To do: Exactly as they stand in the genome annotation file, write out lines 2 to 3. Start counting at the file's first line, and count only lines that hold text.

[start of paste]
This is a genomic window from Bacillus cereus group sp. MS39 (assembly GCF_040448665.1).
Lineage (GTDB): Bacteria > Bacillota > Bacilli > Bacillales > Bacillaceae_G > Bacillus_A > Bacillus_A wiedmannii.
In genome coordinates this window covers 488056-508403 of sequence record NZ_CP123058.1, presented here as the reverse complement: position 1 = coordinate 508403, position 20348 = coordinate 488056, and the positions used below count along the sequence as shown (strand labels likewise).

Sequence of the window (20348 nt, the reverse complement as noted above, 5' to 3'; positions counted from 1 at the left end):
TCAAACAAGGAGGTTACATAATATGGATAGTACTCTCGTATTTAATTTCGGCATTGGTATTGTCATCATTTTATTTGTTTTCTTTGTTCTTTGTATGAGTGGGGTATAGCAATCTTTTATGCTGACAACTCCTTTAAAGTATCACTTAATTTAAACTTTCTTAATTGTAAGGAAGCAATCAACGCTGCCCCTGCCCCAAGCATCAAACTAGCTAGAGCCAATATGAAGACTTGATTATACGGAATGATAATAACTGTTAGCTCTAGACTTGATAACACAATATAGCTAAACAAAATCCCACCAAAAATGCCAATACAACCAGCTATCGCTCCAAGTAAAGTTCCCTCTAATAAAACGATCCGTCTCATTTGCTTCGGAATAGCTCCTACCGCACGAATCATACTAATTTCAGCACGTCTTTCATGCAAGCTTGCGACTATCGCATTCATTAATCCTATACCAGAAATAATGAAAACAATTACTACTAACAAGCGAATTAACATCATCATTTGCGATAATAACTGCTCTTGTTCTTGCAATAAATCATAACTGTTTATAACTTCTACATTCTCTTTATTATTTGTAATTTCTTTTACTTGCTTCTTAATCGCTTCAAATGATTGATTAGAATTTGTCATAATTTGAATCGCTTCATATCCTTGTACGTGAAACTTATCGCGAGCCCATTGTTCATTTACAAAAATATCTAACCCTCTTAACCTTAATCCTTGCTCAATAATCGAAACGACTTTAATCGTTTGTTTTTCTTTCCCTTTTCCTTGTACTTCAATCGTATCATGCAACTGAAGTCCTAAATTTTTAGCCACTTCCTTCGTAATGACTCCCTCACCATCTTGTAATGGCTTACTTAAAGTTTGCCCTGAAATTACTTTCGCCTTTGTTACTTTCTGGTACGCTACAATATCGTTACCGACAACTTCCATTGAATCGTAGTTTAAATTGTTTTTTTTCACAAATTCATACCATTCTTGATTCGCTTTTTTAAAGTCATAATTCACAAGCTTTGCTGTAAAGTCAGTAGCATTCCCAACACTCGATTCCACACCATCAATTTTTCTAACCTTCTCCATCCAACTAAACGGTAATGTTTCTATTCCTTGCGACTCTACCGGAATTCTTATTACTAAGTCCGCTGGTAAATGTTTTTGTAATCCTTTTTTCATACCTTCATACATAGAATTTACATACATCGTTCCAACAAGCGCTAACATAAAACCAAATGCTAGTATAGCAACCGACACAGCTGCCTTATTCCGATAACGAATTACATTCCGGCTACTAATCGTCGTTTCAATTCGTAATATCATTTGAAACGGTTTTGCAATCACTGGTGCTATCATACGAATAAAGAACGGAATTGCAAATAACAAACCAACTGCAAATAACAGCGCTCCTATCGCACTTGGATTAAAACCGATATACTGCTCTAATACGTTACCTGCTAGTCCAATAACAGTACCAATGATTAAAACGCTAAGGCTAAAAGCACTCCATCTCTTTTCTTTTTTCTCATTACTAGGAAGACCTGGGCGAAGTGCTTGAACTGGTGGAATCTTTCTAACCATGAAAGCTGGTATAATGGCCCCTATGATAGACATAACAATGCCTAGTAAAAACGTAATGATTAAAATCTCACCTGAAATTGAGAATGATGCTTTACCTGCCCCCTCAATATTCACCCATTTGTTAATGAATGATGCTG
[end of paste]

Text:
Lineage (GTDB): Bacteria > Bacillota > Bacilli > Bacillales > Bacillaceae_G > Bacillus_A > Bacillus_A wiedmannii.
In genome coordinates this window covers 488056-508403 of sequence record NZ_CP123058.1, presented here as the reverse complement: position 1 = coordinate 508403, position 20348 = coordinate 488056, and the positions used below count along the sequence as shown (strand labels likewise).